Corrosion occurs when water in the form of waves dissolves rock minerals. Minerals are instantly swept away by the solution wave. They are also prone to erosion caused by precipitation and sea spray. Most effectively: constructive waves, since the intensity of contact is irrelevant, and the spilled wave lengthens the time it takes for the chemical reaction to occur.
Convergent boundaries work similarly to constructive waves. Here the risk is that at some point the two sides will meet and merge, causing a barrier against further movement. Barriers can be overtopped by more intense waves or removed entirely. A common example is a riverbank eroded away by the action of the stream itself. Re-emerging as grassy meadows shows how effective the flow was in removing the rocky material from around its base.
Divergent boundaries arise where parts of the boundary move away from each other. There are two main types of divergent boundary: those formed by cliffs or rocks, and those formed by soft sedimentary deposits such as silt or clay. In both cases, the energy of the water has been taken advantage of to break down the hard surface, creating new land. The main difference between the two types of divergence is how far they go before meeting again. With cliffs this is usually only a few hundred meters, but with sediments the distance could be much greater. For example, if the cliff is made of shale then it might only be a meter deep but extend for many kilometers along the coast.
The right example of natural erosion is waves washing over rocks on the beach because waves from any body of water are naturally formed by the impact of wind and gravity and can wipe the surface materials existing over the rocks on the beach.
Waves are the most common form of natural erosion, and they can wear away rock layers on a coastline. The shape of the coast itself can also play a role in how fast it erodes. Where there are steep cliffs or deep valleys, the rock falls into these features and is never seen again. Where the land is more level, wave action wears it away until nothing remains but the sand below.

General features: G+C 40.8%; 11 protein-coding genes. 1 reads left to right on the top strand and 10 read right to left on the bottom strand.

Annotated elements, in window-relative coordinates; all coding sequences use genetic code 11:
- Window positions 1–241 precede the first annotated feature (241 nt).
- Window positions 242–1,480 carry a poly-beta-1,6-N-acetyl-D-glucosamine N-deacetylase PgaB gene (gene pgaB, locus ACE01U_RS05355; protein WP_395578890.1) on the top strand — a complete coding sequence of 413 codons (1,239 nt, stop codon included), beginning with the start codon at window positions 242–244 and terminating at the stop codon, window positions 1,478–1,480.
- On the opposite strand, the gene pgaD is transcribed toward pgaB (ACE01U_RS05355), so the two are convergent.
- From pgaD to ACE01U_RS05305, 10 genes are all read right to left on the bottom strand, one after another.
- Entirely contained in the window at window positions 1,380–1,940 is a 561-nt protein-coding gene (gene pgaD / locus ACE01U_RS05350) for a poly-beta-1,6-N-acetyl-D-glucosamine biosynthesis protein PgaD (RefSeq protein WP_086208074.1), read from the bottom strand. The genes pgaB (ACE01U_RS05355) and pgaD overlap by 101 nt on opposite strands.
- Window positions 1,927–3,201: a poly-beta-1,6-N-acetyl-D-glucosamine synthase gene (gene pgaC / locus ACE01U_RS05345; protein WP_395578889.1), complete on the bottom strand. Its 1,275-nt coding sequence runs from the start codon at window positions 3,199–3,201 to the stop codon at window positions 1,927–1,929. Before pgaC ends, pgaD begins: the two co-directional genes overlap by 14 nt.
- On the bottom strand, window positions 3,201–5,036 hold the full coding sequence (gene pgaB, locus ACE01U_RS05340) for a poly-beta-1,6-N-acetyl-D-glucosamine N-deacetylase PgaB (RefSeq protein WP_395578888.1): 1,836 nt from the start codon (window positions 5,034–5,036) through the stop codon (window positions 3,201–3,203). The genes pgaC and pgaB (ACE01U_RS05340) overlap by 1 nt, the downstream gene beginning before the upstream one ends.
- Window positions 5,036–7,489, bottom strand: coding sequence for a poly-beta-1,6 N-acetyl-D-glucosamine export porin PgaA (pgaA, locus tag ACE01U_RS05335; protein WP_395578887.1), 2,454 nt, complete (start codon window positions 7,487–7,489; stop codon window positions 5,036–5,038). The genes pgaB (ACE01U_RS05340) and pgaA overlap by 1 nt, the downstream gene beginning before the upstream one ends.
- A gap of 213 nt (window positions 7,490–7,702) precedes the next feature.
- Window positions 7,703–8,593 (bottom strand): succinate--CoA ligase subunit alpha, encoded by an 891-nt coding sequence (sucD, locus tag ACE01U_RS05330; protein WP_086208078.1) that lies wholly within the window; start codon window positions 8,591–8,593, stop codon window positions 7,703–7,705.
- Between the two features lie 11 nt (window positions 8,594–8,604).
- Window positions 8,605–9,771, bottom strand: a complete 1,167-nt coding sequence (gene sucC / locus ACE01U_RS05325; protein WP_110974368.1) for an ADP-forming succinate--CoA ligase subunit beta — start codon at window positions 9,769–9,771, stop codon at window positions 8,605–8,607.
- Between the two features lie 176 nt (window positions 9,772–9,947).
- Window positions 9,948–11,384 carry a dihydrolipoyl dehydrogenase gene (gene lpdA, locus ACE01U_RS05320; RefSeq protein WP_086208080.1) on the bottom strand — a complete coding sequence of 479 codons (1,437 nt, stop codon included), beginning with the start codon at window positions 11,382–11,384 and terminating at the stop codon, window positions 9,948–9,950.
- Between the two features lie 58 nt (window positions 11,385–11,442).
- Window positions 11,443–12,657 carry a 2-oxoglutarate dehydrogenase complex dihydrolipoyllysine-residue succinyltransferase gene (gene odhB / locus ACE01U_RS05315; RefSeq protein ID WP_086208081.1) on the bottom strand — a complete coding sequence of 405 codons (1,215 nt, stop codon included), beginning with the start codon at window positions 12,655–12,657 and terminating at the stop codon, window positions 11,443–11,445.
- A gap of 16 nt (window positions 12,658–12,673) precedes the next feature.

Waves come in different shapes and sizes. Flat beaches are usually made of fine white sand that gets washed away by waves and currents. Rocky coasts are made of stone and are worn away by pounding surf. Beaches with mixed material compositions include those with cobblestones, which come from eroded rocks, and shells, which come from the ocean floor. All types of shoreline can be affected by erosion caused by humans. For example, where gravel pits remove top soil and rock from areas near roads, less of this material is available to hold back water and create gully erosion.
Erosion is the direct or indirect physical removal of earth's surface materials.
Erosion may be classified into four categories. The sheer strength of the waves as they crash against the cliff is referred to as hydraulic action. Air becomes trapped in the crevices of the rock, causing it to break apart. Abrasion occurs when pebbles grind along a rock platform, similar to sandpaper. Chemical erosion takes place when acid in rain or snow dissolves the surface layer of rocks, forming holes or pits. Physical erosion removes material from the face of a cliff by means of water, wind, ice, or gravity. This type of erosion forms gorges and valleys.
Hydraulic action is one of the most important factors in determining how fast a cliff will erode. The energy of the waves is transmitted through the water to the bottom of the cliff, where it can do some damage. The amount of damage done depends on several factors, such as the hardness of the rock, its size, and how far away it is from the shore. Harder rocks resist erosion because the waves have to work harder to wear them down. Larger rocks are able to hold more water than small ones, so they absorb more wave energy. Far-out rocks are not affected as much by hydraulic action because the waves have more room to travel before they reach them.
Rocks near the coast are subjected to both physical and chemical erosion by the waves and ocean currents. As they drift farther from land, these rocks are only subject to physical erosion by water and wind.